May News from the Archive

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May 2020

Documenting the Covid-19 pandemic - how you can help us, plus a series of blog posts to mark VE Day and our new Archive of the Month

Covid-19: update to closure information

Photograph of the exterior of The Keep

Following current Government guidance, The Keep will remain closed to the public until further notice. Any updates will be posted on our website and social media channels, Twitter and Facebook. Staff continue to work from home on a wide range of projects and, although we don't have access to original archives, we are able to respond to enquiries sent by email. So if you need advice, drop us a line at, and we'll do our best to help.


While we haven't been able to welcome people in person to The Keep, we have been posting material on our blog to inform and entertain you. From online 'galleries' showcasing some of the photographic collections in our care to profiles of some prominent 19th-century Brightonians, there is plenty to browse. And if you haven't yet tackled our fantastic Quarantine Quiz, do give it a go! The first two rounds will test your knowledge of Brighton in books and on film - if you're looking for a local history challenge, this is a great place to start. Let us know how you get on!

Documenting the pandemic - how you can contribute to our archives

Covid-19 shop signs, photographed 21 March 2020

The events of  recent weeks are unprecedented in living memory, and we're sure that the impact of the pandemic will be of huge interest to future generations. Archivists at East Sussex Record Office and Mass Observation, both based at The Keep, are keen to collect and preserve the stories of individuals and communities; these will be catalogued to create accessible public resources that capture these extraordinary times.


If you'd like to contribute and are writing a diary or personal account, are creating a photographic record of life under lockdown, or have collected flyers and leaflets offering advice, support or information, please visit the Mass Observation website or contact East Sussex Record Office by email (


Pictured above: information signs displayed in the windows of businesses in Brighton's North Laine area, photographed on 21 March 2020.

Stories from the archives to mark VE Day

Children being evacuated from a Convent school in Hastings, AMS 6978/1/44

We are commemorating the 75th anniversary of VE Day with a series of illustrated blogs written by staff from across The Keep. In the first post, published today, Archivist Anna Manthorpe looks at the impact on East Sussex of some key developments as the war drew to a close, including preparations for the D-D Landings, which saw troops stationed across the county.


Next week, in the run-up to VE Day itself, you'll be able to read Brighton & Hove Archivist Andrew Bennett's post about returning Prisoners of War; Jessica Scantlebury will be revealing how the Mass Observation Archive captured the mood of the British public as they prepared for the end of the war, and Emily Manser, volunteer at the Historic Environment Record, will be writing about the Recording Remembrance Project, which encourages people - groups or individuals - to research and preserve their local war memorial.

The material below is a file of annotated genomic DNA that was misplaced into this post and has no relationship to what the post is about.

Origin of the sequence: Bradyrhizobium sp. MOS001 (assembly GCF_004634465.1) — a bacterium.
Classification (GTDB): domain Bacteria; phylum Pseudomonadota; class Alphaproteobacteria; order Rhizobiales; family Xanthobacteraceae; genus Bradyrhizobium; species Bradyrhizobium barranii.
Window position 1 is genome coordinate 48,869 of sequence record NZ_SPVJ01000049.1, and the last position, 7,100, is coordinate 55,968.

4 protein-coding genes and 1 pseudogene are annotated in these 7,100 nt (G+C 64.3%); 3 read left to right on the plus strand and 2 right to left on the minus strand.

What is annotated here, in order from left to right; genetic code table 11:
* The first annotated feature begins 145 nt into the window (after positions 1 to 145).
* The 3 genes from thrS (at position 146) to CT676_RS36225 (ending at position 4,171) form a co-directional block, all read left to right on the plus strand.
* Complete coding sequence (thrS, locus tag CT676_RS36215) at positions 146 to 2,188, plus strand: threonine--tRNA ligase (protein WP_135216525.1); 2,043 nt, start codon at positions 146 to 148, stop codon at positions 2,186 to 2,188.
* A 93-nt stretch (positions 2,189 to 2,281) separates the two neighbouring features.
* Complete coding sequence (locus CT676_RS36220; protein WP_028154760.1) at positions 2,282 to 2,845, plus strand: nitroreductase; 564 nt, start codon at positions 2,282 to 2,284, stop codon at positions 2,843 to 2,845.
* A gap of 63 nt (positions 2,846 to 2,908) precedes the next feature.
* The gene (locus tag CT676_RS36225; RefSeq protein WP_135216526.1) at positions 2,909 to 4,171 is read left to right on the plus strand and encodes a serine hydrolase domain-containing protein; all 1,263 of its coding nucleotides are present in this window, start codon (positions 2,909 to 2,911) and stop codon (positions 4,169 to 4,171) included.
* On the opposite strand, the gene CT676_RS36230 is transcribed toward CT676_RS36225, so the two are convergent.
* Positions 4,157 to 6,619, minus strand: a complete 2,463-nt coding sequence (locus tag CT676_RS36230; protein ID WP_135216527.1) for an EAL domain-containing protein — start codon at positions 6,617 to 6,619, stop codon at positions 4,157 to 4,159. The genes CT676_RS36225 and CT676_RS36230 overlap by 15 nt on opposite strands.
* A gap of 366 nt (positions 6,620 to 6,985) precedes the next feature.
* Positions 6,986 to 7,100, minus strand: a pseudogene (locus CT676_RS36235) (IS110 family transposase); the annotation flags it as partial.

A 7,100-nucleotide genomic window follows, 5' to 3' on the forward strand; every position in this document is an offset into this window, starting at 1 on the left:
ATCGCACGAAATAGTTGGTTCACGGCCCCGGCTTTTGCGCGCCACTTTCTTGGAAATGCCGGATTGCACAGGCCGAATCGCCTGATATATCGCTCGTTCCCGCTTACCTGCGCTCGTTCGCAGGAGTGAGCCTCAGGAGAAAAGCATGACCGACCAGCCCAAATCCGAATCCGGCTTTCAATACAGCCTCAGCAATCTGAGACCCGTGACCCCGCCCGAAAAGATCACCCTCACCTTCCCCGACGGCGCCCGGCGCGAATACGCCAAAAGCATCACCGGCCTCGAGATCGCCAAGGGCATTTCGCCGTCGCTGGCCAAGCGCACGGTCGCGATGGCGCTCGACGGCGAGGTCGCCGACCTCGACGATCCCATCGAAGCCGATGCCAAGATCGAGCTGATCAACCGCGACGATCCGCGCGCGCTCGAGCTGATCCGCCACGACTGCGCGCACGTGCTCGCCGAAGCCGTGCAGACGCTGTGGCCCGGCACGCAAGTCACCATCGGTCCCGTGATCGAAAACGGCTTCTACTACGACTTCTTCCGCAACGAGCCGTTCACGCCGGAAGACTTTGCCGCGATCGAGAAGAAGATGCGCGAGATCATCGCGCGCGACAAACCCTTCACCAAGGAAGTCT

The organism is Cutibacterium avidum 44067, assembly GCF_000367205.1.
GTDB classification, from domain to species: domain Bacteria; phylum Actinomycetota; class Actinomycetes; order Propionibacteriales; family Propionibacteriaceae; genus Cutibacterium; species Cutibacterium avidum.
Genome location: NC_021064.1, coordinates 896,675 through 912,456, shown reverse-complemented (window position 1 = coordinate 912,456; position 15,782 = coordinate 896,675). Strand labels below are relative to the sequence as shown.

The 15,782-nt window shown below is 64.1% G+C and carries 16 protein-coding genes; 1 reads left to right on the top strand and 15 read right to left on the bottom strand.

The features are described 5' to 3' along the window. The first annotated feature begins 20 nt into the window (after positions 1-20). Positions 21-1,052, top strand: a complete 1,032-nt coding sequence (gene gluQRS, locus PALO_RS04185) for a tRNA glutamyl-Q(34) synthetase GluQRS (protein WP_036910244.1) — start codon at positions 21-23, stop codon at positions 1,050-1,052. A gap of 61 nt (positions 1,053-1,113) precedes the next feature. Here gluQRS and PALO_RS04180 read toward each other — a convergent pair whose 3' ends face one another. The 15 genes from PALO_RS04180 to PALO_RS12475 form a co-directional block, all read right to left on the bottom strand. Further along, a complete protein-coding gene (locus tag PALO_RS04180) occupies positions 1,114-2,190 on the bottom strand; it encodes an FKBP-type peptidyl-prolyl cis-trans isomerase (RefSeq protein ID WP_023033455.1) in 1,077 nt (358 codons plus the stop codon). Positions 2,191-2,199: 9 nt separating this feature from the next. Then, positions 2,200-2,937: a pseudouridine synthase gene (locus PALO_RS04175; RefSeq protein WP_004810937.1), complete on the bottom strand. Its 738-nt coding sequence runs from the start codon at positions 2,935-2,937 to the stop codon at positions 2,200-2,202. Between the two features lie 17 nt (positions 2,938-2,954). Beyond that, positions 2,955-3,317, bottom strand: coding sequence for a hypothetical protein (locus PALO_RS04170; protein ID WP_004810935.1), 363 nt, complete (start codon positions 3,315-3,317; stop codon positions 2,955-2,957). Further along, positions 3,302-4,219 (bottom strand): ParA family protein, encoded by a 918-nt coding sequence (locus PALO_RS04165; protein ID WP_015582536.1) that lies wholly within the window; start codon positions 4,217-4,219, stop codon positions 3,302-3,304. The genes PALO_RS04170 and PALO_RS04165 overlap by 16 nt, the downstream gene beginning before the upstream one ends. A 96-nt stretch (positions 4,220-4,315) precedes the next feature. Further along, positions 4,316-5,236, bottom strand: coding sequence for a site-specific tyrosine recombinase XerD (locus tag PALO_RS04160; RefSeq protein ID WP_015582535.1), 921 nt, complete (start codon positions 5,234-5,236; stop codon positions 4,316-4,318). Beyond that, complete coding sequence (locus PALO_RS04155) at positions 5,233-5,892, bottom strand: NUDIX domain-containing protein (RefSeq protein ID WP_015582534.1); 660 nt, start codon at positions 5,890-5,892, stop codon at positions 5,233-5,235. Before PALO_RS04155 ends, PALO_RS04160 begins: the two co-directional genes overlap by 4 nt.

Pictured above: Convent schoolgirls evacuated from Hastings, July 1940 (AMS 6978/1/44)

Mass Observation's 12th May Diary Day

Mass Observation 12 May postcard

In this extraordinary year, the Mass Observation Archive will be repeating its annual call for day diaries, capturing the everyday lives of people across the UK on 12th May. The written diaries will be stored in the Archive at The Keep and be used by a wide range of people for research, teaching and learning. At the time of writing, the UK is in lockdown because of the COVID-19 pandemic. We don’t know how life will be on the 12th May, but we would like your help to document it.


In a blog post entitled 'Writing for Wellbeing', Suzanne Rose, Education and Outreach Officer for Mass Observation, points out that writing can be a therapeutic exercise that's extremely valuable at times like these: 'Sitting down and taking time to breathe, let alone write, can only be a good thing,' she observes. You can read Suzanne's post in full on our blog, and if you'd like to find out more about taking part in the 12th May Diary Day, there is further information on the Mass Observation Archive website.

Archive of the Month: Photographs of Howard John Elphinstone (1862-95)

Photograph of Mrs Unsted at Windmill Hill, 1889

Howard John was the eldest son of Sir Howard Warburton Elphinstone, formerly of Ore Place. He was gazetted into the Royal Sussex Militia in 1879, then joined the Highland Light Infantry in 1882. Whilst on home leave in 1889 he married his second cousin Katharine Elizabeth Curteis, of Windmill Hill, Wartling. Many of the photographs in this archive (AMS 6027) show the home of his in-laws at Windmill Hill Place, and are an important record of life both upstairs and downstairs, because they include servants and tenants. There are also images taken during service in India.

The couple’s apparently idyllic lifestyle had an unhappy end. Howard John sailed again for India after the wedding, then came home on sick leave on 30 March 1891. The couple’s only daughter Katharine Elizabeth was born at Windmill Hill in the following year, then Howard John died of general paralysis at Ticehurst House Hospital, a private asylum, on 2 February 1895, aged 34. General paralysis of the insane is a syndrome of madness and weakness mostly occurring in tertiary syphilis. His wife died the following year, aged 39, and her death may well have been related to his condition.

Pictured above: Mrs Unsted at Windmill Hill, 1889 (AMS 6027/1/7). We will be posting more photographs from this archive on Twitter and Facebook throughout the month.